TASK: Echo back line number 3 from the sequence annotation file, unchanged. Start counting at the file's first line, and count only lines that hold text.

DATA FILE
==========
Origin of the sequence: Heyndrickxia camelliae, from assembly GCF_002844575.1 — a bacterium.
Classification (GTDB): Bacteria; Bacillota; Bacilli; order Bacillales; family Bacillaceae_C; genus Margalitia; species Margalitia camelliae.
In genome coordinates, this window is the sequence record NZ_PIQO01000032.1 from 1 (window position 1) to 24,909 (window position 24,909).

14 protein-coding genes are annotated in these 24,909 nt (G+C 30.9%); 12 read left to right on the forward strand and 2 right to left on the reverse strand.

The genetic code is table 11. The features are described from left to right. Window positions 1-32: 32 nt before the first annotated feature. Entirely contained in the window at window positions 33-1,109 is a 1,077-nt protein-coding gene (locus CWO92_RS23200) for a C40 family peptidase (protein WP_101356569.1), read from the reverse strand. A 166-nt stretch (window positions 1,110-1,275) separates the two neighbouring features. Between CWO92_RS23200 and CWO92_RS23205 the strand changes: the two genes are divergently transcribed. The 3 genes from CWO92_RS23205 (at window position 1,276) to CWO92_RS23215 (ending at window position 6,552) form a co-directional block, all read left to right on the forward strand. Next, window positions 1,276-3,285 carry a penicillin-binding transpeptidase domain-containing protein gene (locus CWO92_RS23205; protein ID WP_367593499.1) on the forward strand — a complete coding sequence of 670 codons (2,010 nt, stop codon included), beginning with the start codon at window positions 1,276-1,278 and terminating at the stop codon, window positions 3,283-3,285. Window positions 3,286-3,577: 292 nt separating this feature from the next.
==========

In genome coordinates, this window is the sequence record NZ_PIQO01000032.1 from 1 (window position 1) to 24,909 (window position 24,909).